When Nintendo first started showing footage from The Legend of Zelda: Tears of the Kingdom, Hyrule’s hero navigated the world with simple vehicles and gliders. I would have never imagined that Link would eventually cruise around in a hot rod that spits flames — and instead of killing the environment with gas emissions, that car goes old-school and simply sets everything on fire. Nor did I imagine I’d see Link flying around on a helicopter made up of wood planks and fans stuck together with magical glue, resulting in a creation that would hardly pass inspection.
And yet, those are exactly the sorts of inventions that fill the Hyrule Engineering Club, a Reddit forum that’s more than 20,000 members strong and constantly growing at an estimated 1,500 members per day. In the posts that fill this subreddit, Link’s got a mech suit that shoots lasers, a Segway, and a Star Wars podracer; you’ll see designs for Bokoblin traps, rechargeable Zonai batteries, and lawnmowers for harvesting Hylian rice. The inventors of the Hyrule Engineering Club are playing 4D chess, while I’m out here still trying to build a large bridge.
The Hyrule Engineering Club was created several days before Tears of the Kingdom’s release date by A.J. Muncill, a pharmacy tech and Twitch streamer. In the days after Tears of the Kingdom’s release, the community grew exponentially as players realized just how flexible the game’s building mechanics were. Hyrule Engineering Club quickly became a place not only for showing off creations, but for engaging in collaboration and collective creativity.
“The community itself is amazing,” Muncill told Polygon. “Every post of a build has a debate of how to make it better in the comments. It is so much fun to see how people come together to help build bigger and better things. The rate of invention is astounding.”
It’s easy to see Tears of the Kingdom or any other single-player game as a solitary experience, the player cooped up and hunched over a Nintendo Switch. That’s definitely still true for some players, but the creativity and experimentation necessary to uncover all the small details of the game almost forced the need for a community; with a game so big and with so many variables, there’s no way for a single person to figure it all out on their own. The big brain of the internet has resulted in discoveries like a rechargeable battery that uses shock emitters, realizing just how useful the Zonai stabilizer is, and so much more.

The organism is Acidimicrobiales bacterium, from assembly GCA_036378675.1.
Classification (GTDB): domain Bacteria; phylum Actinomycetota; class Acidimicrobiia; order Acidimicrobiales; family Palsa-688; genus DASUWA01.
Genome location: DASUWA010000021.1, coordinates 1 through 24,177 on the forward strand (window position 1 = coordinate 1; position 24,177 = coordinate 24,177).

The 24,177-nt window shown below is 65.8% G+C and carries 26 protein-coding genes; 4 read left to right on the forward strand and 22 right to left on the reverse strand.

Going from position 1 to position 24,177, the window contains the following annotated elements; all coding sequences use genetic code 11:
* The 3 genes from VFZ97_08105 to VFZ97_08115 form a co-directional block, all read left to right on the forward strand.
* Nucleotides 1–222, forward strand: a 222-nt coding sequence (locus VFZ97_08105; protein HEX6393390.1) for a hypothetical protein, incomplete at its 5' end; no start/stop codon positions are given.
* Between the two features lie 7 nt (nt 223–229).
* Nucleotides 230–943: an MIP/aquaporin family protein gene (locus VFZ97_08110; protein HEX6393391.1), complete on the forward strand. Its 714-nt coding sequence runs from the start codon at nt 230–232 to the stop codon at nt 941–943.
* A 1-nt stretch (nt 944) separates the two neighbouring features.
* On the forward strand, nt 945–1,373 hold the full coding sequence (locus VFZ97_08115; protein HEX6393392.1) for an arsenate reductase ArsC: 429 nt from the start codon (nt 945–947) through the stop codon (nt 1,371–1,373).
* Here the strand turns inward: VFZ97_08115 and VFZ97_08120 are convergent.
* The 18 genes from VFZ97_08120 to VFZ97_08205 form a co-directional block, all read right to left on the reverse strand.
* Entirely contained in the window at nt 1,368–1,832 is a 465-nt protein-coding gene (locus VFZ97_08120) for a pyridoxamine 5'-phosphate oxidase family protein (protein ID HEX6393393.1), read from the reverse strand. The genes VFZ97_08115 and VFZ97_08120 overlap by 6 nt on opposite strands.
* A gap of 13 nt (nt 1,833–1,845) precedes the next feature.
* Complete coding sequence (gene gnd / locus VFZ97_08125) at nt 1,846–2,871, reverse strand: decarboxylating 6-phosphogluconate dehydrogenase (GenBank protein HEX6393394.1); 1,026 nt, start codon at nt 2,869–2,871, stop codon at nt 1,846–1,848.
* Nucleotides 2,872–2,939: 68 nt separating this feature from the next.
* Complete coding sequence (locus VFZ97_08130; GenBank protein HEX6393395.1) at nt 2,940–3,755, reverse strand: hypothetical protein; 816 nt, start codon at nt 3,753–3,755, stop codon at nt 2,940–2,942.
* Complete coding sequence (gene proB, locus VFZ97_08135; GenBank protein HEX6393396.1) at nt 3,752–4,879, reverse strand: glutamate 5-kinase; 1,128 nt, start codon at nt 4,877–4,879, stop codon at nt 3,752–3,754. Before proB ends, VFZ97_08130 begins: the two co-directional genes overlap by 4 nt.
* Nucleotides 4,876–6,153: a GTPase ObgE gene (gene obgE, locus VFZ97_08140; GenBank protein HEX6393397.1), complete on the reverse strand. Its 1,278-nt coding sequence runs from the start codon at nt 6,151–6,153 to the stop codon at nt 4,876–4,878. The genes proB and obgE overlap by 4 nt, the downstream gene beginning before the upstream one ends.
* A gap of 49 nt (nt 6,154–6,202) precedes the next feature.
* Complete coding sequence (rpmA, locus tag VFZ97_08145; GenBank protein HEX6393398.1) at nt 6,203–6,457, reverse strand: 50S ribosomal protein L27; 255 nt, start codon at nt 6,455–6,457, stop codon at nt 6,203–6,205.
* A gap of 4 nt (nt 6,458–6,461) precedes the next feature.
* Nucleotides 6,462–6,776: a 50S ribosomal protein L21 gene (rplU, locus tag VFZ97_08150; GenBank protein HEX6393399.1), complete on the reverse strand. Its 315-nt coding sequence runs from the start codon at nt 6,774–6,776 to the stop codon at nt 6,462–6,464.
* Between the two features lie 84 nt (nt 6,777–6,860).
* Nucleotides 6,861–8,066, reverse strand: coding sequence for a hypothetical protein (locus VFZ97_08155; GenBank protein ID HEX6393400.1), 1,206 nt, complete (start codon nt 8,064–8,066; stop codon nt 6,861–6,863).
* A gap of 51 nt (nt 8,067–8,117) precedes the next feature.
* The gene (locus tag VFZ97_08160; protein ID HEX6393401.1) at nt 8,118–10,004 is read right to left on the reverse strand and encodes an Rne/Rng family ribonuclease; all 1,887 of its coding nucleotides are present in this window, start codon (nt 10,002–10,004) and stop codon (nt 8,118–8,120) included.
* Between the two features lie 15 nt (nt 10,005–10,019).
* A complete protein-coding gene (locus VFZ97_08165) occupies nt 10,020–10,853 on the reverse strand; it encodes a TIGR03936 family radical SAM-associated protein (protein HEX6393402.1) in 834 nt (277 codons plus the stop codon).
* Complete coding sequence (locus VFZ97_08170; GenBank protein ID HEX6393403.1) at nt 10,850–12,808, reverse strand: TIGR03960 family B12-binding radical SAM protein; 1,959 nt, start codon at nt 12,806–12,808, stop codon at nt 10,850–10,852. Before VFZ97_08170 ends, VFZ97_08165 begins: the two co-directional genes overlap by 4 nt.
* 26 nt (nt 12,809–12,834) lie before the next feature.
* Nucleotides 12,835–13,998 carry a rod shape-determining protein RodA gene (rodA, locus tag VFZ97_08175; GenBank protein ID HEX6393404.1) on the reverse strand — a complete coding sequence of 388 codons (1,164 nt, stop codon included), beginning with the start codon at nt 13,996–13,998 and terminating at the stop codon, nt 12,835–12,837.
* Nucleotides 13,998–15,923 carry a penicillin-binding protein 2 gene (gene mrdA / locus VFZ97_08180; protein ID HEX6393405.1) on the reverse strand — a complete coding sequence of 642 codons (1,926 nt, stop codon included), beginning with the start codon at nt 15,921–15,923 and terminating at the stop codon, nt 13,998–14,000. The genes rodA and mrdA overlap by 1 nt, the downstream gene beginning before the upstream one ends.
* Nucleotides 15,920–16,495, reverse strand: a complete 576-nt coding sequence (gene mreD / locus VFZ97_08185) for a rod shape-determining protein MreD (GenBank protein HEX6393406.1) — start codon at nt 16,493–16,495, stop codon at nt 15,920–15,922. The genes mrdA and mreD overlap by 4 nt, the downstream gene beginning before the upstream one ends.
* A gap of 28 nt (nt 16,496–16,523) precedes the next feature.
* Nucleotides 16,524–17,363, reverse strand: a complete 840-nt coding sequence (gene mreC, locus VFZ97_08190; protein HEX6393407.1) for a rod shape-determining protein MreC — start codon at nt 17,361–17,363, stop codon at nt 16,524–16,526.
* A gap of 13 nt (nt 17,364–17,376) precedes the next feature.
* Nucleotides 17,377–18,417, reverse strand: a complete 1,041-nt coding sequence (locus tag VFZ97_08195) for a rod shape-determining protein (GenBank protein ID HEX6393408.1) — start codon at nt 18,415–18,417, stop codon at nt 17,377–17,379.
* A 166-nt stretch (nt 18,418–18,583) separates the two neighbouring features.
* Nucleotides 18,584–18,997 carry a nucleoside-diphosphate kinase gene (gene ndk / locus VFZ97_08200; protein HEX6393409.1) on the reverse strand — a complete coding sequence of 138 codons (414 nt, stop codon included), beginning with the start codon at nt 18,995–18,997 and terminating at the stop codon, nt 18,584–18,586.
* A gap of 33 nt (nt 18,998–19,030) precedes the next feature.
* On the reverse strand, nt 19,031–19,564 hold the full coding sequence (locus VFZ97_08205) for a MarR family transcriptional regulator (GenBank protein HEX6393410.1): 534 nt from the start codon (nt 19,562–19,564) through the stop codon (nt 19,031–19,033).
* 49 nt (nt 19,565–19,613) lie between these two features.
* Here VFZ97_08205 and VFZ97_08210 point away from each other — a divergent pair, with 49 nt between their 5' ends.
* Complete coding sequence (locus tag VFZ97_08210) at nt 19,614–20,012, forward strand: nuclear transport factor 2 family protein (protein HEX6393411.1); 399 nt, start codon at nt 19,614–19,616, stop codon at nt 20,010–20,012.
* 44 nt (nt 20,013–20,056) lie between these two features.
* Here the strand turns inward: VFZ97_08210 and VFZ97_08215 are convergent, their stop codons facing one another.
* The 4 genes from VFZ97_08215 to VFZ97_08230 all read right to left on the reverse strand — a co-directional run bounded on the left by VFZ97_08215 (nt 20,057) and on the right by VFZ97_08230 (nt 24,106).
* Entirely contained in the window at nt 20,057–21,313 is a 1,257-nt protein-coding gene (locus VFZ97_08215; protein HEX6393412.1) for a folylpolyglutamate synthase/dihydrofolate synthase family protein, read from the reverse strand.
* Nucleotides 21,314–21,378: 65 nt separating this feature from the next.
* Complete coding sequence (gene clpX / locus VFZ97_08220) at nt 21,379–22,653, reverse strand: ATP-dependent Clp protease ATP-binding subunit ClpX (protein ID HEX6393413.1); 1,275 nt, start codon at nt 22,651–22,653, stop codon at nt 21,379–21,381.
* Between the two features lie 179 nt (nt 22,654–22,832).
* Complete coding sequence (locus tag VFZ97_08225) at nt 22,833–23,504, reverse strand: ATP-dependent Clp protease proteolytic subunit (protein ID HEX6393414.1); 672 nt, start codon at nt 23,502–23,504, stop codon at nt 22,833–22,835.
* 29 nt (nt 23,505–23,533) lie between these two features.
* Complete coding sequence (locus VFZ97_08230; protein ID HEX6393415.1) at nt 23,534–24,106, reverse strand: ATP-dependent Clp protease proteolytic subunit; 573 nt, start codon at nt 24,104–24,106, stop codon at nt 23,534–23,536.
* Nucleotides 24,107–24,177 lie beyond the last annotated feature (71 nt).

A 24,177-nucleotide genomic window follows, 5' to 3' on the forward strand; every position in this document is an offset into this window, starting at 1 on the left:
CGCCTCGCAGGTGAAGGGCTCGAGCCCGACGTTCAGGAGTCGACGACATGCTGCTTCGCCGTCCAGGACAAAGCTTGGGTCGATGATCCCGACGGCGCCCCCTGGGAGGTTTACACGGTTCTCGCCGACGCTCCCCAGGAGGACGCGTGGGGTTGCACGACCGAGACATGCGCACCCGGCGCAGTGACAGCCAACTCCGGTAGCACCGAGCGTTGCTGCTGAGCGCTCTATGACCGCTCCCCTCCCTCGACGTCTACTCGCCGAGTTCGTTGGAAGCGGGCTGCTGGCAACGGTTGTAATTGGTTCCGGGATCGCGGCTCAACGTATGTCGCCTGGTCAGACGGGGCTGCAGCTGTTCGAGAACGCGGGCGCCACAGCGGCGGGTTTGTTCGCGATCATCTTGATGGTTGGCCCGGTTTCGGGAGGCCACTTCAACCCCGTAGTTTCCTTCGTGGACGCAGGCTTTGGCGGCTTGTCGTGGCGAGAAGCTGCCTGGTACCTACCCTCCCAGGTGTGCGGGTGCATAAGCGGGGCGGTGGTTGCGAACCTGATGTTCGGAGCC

“It seems every day there’s a new revelation like, Oh! If you put these together, this happens! And you’ll see all these comments from other people going, Wow! I bet you could use this to…” Taylor Roland, a retail worker and inventor of Link’s flaming hot rod and a mobile platform, told Polygon. “After a bit of time you’ll start seeing all the different ways people have used just that one trick to create a whole variety of vehicles and weapons. I think finding a community around your favorite game can be a really fun and social way to get more out of it.”
Hyrule Engineering Club and other similar communities, like the build-and-blueprint repository Zelda Builds, are built on communal knowledge; sharing is essential. Lots of the posts have detailed instructions for building out the device in your own version of Hyrule, as well as ideas on improvement or iteration.
Plus, there are plenty of actual engineers turned Hyrule engineers in these communities, folks who are pulling at the incredible physics of Tears of the Kingdom to make inventions that are helpful, impressive, and downright silly — sometimes all three at the same time. Reddit user Paradox_Guardian, who asked to go by their online handle, is an electrical engineer who credits their background for the “creativity” and “tenacity” to see through problems until the end; it’s a process they’ve used for several of their creations, like the Hylian rice lawnmower and a fan-powered launcher.
“In Breath of the Wild, I learned that if you have some goal in mind, there is almost always a way to make it work,” Paradox_Guardian said. “Sometimes it doesn’t take the form you initially expect, but for almost any problem, you can find a solution. I took this mentality into this game, and I keep it in the back of my head when experimenting.”
The lawnmower took about one hour of tinkering to get working, they said, starting with the real-life equivalent and working from there. The launcher took about three hours of experimentation; it’s a more precise and fast-moving device. The idea for the launcher started after Paradox_Guardian noticed that several objects in the game “take on a certain orientation” when Link picks them up — with a fan, for instance, the back of the fan will always face the camera, they said. The transition to that position is fast, but it’s there, and that movement can be used to shoot Link up into the sky, at least in the launchers they’ve built so far.
“I noticed that when you pick up the object (in my case, a fan), you get a fast, controlled rotation,” Paradox_Guardian said. “For the rest of the trick, it was just a matter of finding the right positioning and jumping at the right time to make the launch work.”
It’s a lot of work to take on, but super satisfying when it goes right — and when it gets celebrated by the community. But not everything goes perfectly, and sometimes that’s where the fun is, too. Paradox_Guardian’s advice is not to give up, even if things go wrong over and over again. And as for the mistakes, revel in them.
“Don’t be afraid to let a dubiously constructed monstrosity rip every now and then,” they added.